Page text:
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Commonly Good

Every culture has its own chicken soup, and L.A. is home to some of the best


They say chicken soup is good for the soul and zings bodily ills like a shot of penicillin. But what kind of chicken soup are they talking about? Is it chicken with noodles, rice or matzo balls? Or could it be pho ga, tom yam kai or sopa de gallina india?

In Los Angeles, it could be any of the above. Chicken soup in this city is as diverse as its inhabitants, who come from all over the world. Thais, Vietnamese, Chinese, Mexicans, Filipinos, Salvadorans, Indonesians and many others have stirred their own flavors into the pot.

The noodles twined in the broth might be fine rice noodles. The rice could be rosy Mexican rice. Instead of carrots, celery and potatoes, the vegetables could be straw mushrooms, chayote or green papaya. Fish sauce and hot chiles may replace salt and pepper. Lime juice, coconut milk and turmeric transform the broth. Cilantro, mint and basil add new herbal flavors.

In fact, these soups taste so different from one another, it's hard to tell that they have anything in common. But each is a variation on the same theme: chicken broth, vegetables, meat and spices. And each is the quintessential example of home cooking, wherever home may be.

To get an idea of the range, we made a chicken soup tour of Los Angeles, starting with the simple classic with noodles and moving on to more exotic variations.

Our first bowl is an elite version of chicken vegetable soup from the Grill on the Alley in Beverly Hills. The full, mellow aroma of the Grill's broth is amazing--just inhaling it makes you feel soothed and nourished. The chicken is juicy. The vegetables, nudged upscale by shallots and leeks, are painstakingly cut into fine shreds. Bits of macaroni add substance. It's real comfort food, and the power people who lunch at the Grill jam in on Mondays to get it. The only other day it's served is Sunday.

The soup comes with a big, crusty heel of sourdough bread and a slab of sweet butter, which is enough for lunch. The appointments are first-rate. You feel naughty scattering crumbs on the starchy white tablecloth and wonder if the waiter is miffed because you haven't ordered anything else. Nevertheless, this aristocratic bowl of soup is just $5.75.

Starring: The Matzo Ball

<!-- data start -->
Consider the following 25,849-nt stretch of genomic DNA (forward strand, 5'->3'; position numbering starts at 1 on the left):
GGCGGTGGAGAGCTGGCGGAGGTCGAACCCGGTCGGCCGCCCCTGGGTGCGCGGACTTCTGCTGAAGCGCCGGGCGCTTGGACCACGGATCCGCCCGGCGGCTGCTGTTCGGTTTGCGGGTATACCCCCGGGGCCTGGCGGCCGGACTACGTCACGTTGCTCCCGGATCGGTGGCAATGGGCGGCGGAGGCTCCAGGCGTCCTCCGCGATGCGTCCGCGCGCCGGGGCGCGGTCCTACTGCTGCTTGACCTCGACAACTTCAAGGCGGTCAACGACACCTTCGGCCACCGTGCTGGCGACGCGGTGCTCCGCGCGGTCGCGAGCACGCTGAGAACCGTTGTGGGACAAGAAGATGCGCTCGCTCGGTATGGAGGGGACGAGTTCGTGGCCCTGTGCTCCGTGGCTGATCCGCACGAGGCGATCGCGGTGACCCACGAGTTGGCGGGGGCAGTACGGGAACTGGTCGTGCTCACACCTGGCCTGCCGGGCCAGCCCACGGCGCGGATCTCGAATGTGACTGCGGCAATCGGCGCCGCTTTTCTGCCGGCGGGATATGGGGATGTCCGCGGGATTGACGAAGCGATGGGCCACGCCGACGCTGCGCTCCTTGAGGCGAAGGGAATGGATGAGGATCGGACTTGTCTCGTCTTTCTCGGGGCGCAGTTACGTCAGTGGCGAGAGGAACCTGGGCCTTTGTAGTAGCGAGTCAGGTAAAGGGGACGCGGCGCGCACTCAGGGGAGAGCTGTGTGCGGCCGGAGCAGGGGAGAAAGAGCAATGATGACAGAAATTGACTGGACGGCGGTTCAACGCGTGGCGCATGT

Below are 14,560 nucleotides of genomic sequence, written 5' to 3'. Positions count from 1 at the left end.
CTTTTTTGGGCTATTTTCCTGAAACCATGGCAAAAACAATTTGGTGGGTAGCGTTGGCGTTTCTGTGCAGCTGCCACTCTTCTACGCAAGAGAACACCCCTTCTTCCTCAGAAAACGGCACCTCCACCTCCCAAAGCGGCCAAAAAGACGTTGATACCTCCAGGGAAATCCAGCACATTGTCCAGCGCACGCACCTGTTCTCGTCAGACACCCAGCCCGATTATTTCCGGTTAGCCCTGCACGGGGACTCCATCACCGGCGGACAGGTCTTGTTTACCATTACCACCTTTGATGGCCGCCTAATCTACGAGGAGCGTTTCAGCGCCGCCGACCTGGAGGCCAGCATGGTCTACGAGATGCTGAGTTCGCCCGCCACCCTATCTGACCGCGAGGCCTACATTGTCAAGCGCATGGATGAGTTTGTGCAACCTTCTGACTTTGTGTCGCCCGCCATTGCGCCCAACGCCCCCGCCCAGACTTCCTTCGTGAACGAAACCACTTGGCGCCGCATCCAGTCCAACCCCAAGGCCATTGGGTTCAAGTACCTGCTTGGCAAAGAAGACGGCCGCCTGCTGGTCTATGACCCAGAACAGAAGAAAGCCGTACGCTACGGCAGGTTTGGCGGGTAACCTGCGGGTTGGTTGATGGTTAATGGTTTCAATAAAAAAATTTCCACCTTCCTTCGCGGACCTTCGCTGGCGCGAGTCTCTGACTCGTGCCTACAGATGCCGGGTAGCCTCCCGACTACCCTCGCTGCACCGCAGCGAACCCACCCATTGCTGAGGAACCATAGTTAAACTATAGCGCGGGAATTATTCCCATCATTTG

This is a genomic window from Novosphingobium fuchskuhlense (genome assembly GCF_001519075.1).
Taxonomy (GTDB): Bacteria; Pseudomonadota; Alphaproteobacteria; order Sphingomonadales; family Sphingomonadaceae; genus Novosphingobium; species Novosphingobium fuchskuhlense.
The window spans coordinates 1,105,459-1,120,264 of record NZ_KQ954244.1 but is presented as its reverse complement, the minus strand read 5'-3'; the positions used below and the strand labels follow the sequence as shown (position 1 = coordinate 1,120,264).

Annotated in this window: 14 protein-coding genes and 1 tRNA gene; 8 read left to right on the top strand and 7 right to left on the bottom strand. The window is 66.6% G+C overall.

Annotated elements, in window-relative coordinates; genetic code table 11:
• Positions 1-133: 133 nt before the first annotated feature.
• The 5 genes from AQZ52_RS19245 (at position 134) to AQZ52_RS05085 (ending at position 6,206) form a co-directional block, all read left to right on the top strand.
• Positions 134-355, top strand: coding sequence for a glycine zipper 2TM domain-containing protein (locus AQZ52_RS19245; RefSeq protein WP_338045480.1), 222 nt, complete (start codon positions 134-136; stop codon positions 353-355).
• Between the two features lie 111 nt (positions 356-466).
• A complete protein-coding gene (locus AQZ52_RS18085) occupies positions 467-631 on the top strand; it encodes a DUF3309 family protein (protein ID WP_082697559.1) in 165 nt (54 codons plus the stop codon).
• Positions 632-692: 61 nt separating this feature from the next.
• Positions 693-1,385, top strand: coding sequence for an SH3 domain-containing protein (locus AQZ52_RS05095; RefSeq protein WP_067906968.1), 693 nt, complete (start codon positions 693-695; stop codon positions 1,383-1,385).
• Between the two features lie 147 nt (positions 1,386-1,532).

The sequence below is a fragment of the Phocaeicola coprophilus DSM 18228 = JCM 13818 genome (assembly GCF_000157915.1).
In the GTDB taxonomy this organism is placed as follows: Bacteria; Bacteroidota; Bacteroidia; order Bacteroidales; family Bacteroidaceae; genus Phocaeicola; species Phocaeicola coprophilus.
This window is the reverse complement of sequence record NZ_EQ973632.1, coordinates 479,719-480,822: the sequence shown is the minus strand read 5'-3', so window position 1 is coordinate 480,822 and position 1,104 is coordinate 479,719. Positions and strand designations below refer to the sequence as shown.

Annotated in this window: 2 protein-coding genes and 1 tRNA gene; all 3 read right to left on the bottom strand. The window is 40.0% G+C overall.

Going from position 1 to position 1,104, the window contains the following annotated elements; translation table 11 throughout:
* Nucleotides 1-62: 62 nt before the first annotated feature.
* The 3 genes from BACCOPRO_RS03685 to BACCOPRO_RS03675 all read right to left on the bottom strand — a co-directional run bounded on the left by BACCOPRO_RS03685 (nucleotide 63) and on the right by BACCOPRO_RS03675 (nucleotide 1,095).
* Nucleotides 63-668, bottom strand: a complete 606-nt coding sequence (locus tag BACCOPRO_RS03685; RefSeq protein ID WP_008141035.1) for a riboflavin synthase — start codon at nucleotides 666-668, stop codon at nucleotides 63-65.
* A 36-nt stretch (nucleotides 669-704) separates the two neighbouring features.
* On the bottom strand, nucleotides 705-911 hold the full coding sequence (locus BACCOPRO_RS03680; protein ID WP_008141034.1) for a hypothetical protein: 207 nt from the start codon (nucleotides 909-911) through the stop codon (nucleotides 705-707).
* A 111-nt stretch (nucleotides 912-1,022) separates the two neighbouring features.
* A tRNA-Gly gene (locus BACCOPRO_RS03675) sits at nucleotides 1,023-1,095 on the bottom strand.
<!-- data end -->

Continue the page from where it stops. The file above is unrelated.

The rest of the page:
Our dinner stop is Nate 'n' Al's a few blocks away on Beverly Drive. This restaurant and deli also draws a power crowd. The man at the next table is on his cell phone chatting in film jargon. The good-looking blond guy across the room shows off his biceps with a black T-shirt and wears sunglasses, although it's dark outside.

Like scads of Hollywood famous and other key players, the cell-phone talker is spooning up Nate 'n' Al's celebrated chicken soup with matzo balls. There is no meat in the soup, just broth, dominated by two huge matzo balls so fluffy and light it's a wonder they don't float out of the bowl. You can't find more soothing food than this.

And you can't help but feel good in a place where the waitresses check on you as if they were Mom. They look comforting in their old-fashioned uniforms, white socks and sneakers. I tell my waitress I have a cold and ask if the soup will help. "I hope so," she replies. "Jewish penicillin--isn't that what they say? I hope you feel better soon."

Nate 'n' Al's provides rye bread, sauerkraut, kosher dills and "half-done" (partially cured) dills with the soup. It's quite a meal for $5.25.

Mexico: Bright Flavor

On Day 2, we head to Glendale for lunch at La Cabanita on Verdugo Road. This Mexican restaurant has created a stir with its caldo de pollo, a beautiful bowl of chicken and vegetables topped off with a golden slice of corn on the cob, cilantro and sliced avocado. Along with green beans, carrots, tomatoes, potato, zucchini and chayote, the bowl contains a spoonful of the same red rice that accompanies most main dishes.

A basket of hot, handmade corn tortillas accompanies the caldo, and a little container of lime wedges and chopped onion is tucked against the bowl. To eat it Mexican style, squeeze lime juice into the soup and add onions and salsa to taste. There are two salsas, a dark one of tomatoes and chile de arbol and a bright green blend of serrano chiles and tomatillos.

Owner Francisco Jimenez says the recipe is from his mother, Maria Vazquez. They're from Mexico City. If you can swing it, go for lunch during the week, when the caldo is $5.95 and comes with a plate of rice and black beans and a soft drink. At night and on weekends, it's $7.95 without the extras.

Philippines: A Ginger Zing

On the way back to Los Angeles, it's easy to swing into what street signs designate as "Historic Filipinotown." This area along Temple Street approaching downtown still includes a few Filipino restaurants.

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